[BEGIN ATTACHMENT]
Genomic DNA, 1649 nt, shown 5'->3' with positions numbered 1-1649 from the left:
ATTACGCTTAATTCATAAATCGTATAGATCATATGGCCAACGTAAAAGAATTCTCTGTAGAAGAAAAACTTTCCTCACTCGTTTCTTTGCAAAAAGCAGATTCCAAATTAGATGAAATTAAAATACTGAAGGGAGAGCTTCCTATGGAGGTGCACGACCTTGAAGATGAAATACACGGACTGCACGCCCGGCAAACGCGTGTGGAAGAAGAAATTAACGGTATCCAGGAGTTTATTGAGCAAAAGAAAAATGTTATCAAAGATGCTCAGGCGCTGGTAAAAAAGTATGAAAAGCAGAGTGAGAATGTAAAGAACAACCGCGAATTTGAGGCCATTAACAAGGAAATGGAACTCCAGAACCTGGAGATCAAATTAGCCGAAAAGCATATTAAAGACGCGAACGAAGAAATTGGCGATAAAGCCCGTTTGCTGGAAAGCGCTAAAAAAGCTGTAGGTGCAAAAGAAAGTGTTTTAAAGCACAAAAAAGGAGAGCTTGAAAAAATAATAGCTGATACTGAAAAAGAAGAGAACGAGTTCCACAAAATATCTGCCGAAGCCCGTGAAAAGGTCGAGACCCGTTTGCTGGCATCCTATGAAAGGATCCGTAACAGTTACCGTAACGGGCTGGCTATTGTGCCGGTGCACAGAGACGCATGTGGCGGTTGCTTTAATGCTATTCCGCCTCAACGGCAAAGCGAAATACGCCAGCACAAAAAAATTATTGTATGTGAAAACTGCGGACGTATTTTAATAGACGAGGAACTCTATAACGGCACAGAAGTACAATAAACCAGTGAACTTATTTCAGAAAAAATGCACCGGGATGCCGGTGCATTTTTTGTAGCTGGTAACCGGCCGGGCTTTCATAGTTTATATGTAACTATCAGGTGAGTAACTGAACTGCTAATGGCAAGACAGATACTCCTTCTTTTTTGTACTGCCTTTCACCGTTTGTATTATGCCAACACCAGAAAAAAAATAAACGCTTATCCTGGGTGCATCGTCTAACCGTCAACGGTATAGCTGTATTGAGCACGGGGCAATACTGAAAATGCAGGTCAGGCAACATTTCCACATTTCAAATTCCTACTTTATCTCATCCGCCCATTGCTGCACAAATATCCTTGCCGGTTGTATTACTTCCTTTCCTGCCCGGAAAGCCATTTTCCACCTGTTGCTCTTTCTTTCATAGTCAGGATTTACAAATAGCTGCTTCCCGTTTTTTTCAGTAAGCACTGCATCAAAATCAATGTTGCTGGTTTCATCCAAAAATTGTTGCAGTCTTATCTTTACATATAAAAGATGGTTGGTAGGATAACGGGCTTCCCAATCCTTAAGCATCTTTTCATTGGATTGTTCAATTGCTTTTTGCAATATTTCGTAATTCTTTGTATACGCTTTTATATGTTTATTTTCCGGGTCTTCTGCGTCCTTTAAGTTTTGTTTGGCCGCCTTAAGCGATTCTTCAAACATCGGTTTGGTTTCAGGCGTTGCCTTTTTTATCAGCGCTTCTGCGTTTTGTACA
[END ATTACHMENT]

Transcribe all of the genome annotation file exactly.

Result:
Genomic DNA, 1649 nt, shown 5'->3' with positions numbered 1-1649 from the left:
ATTACGCTTAATTCATAAATCGTATAGATCATATGGCCAACGTAAAAGAATTCTCTGTAGAAGAAAAACTTTCCTCACTCGTTTCTTTGCAAAAAGCAGATTCCAAATTAGATGAAATTAAAATACTGAAGGGAGAGCTTCCTATGGAGGTGCACGACCTTGAAGATGAAATACACGGACTGCACGCCCGGCAAACGCGTGTGGAAGAAGAAATTAACGGTATCCAGGAGTTTATTGAGCAAAAGAAAAATGTTATCAAAGATGCTCAGGCGCTGGTAAAAAAGTATGAAAAGCAGAGTGAGAATGTAAAGAACAACCGCGAATTTGAGGCCATTAACAAGGAAATGGAACTCCAGAACCTGGAGATCAAATTAGCCGAAAAGCATATTAAAGACGCGAACGAAGAAATTGGCGATAAAGCCCGTTTGCTGGAAAGCGCTAAAAAAGCTGTAGGTGCAAAAGAAAGTGTTTTAAAGCACAAAAAAGGAGAGCTTGAAAAAATAATAGCTGATACTGAAAAAGAAGAGAACGAGTTCCACAAAATATCTGCCGAAGCCCGTGAAAAGGTCGAGACCCGTTTGCTGGCATCCTATGAAAGGATCCGTAACAGTTACCGTAACGGGCTGGCTATTGTGCCGGTGCACAGAGACGCATGTGGCGGTTGCTTTAATGCTATTCCGCCTCAACGGCAAAGCGAAATACGCCAGCACAAAAAAATTATTGTATGTGAAAACTGCGGACGTATTTTAATAGACGAGGAACTCTATAACGGCACAGAAGTACAATAAACCAGTGAACTTATTTCAGAAAAAATGCACCGGGATGCCGGTGCATTTTTTGTAGCTGGTAACCGGCCGGGCTTTCATAGTTTATATGTAACTATCAGGTGAGTAACTGAACTGCTAATGGCAAGACAGATACTCCTTCTTTTTTGTACTGCCTTTCACCGTTTGTATTATGCCAACACCAGAAAAAAAATAAACGCTTATCCTGGGTGCATCGTCTAACCGTCAACGGTATAGCTGTATTGAGCACGGGGCAATACTGAAAATGCAGGTCAGGCAACATTTCCACATTTCAAATTCCTACTTTATCTCATCCGCCCATTGCTGCACAAATATCCTTGCCGGTTGTATTACTTCCTTTCCTGCCCGGAAAGCCATTTTCCACCTGTTGCTCTTTCTTTCATAGTCAGGATTTACAAATAGCTGCTTCCCGTTTTTTTCAGTAAGCACTGCATCAAAATCAATGTTGCTGGTTTCATCCAAAAATTGTTGCAGTCTTATCTTTACATATAAAAGATGGTTGGTAGGATAACGGGCTTCCCAATCCTTAAGCATCTTTTCATTGGATTGTTCAATTGCTTTTTGCAATATTTCGTAATTCTTTGTATACGCTTTTATATGTTTATTTTCCGGGTCTTCTGCGTCCTTTAAGTTTTGTTTGGCCGCCTTAAGCGATTCTTCAAACATCGGTTTGGTTTCAGGCGTTGCCTTTTTTATCAGCGCTTCTGCGTTTTGTACA